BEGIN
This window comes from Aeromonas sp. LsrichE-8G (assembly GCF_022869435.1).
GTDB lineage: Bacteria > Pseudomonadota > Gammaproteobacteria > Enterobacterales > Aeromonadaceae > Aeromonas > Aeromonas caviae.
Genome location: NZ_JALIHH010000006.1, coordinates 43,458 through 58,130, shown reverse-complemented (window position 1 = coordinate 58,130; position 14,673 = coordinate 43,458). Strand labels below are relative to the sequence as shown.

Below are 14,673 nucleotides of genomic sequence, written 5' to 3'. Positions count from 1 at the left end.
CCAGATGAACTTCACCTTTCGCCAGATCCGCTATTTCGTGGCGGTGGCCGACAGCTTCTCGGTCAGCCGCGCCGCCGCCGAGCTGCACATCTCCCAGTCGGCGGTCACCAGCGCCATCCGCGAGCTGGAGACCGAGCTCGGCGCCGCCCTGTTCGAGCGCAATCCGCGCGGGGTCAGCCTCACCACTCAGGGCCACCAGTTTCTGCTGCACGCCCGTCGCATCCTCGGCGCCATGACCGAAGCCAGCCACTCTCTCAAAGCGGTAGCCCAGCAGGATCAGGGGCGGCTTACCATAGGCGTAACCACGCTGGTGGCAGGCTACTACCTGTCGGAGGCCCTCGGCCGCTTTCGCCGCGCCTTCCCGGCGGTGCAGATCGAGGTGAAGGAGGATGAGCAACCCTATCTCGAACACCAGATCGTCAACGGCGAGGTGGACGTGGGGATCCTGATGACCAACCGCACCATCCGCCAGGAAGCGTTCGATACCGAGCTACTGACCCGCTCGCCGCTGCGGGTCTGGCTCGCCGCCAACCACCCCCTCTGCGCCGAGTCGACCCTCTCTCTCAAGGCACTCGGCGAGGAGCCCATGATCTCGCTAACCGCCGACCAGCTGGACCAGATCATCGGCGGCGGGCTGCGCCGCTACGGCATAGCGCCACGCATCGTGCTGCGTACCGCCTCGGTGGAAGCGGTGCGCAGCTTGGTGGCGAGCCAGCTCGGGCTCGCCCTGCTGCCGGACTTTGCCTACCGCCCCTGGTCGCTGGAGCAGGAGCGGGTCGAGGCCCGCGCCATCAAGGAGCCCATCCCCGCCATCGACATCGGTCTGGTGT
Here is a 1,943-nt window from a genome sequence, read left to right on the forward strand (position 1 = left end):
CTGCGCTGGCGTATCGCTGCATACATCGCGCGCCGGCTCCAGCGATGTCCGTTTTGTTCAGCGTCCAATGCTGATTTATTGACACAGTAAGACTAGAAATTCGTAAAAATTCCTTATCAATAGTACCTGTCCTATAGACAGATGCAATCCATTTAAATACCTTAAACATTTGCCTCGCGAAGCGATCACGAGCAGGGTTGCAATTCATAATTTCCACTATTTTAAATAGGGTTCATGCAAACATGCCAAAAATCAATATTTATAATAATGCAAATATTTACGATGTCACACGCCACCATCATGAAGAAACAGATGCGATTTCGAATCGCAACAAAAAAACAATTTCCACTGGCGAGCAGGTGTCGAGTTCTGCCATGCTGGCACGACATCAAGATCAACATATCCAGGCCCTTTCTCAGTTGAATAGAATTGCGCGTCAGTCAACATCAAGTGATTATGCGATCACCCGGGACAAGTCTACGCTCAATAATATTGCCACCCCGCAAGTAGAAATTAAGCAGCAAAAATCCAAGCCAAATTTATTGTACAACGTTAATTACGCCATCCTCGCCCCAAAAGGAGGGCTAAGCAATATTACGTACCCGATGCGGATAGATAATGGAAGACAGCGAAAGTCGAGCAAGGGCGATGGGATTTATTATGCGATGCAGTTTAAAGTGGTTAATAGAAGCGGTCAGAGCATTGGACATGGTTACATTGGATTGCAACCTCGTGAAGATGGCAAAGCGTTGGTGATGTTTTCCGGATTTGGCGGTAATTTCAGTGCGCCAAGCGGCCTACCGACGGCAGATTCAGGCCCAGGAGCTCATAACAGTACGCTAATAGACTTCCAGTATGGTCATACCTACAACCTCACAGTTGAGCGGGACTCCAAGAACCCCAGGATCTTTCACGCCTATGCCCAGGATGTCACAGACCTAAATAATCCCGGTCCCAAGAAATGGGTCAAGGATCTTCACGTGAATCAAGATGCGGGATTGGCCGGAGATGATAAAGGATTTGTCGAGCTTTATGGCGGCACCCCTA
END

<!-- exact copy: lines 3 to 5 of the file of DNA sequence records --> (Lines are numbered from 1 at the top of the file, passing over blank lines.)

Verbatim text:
Genome location: NZ_JALIHH010000006.1, coordinates 43,458 through 58,130, shown reverse-complemented (window position 1 = coordinate 58,130; position 14,673 = coordinate 43,458). Strand labels below are relative to the sequence as shown.

Below are 14,673 nucleotides of genomic sequence, written 5' to 3'. Positions count from 1 at the left end.
CCAGATGAACTTCACCTTTCGCCAGATCCGCTATTTCGTGGCGGTGGCCGACAGCTTCTCGGTCAGCCGCGCCGCCGCCGAGCTGCACATCTCCCAGTCGGCGGTCACCAGCGCCATCCGCGAGCTGGAGACCGAGCTCGGCGCCGCCCTGTTCGAGCGCAATCCGCGCGGGGTCAGCCTCACCACTCAGGGCCACCAGTTTCTGCTGCACGCCCGTCGCATCCTCGGCGCCATGACCGAAGCCAGCCACTCTCTCAAAGCGGTAGCCCAGCAGGATCAGGGGCGGCTTACCATAGGCGTAACCACGCTGGTGGCAGGCTACTACCTGTCGGAGGCCCTCGGCCGCTTTCGCCGCGCCTTCCCGGCGGTGCAGATCGAGGTGAAGGAGGATGAGCAACCCTATCTCGAACACCAGATCGTCAACGGCGAGGTGGACGTGGGGATCCTGATGACCAACCGCACCATCCGCCAGGAAGCGTTCGATACCGAGCTACTGACCCGCTCGCCGCTGCGGGTCTGGCTCGCCGCCAACCACCCCCTCTGCGCCGAGTCGACCCTCTCTCTCAAGGCACTCGGCGAGGAGCCCATGATCTCGCTAACCGCCGACCAGCTGGACCAGATCATCGGCGGCGGGCTGCGCCGCTACGGCATAGCGCCACGCATCGTGCTGCGTACCGCCTCGGTGGAAGCGGTGCGCAGCTTGGTGGCGAGCCAGCTCGGGCTCGCCCTGCTGCCGGACTTTGCCTACCGCCCCTGGTCGCTGGAGCAGGAGCGGGTCGAGGCCCGCGCCATCAAGGAGCCCATCCCCGCCATCGACATCGGTCTGGTGT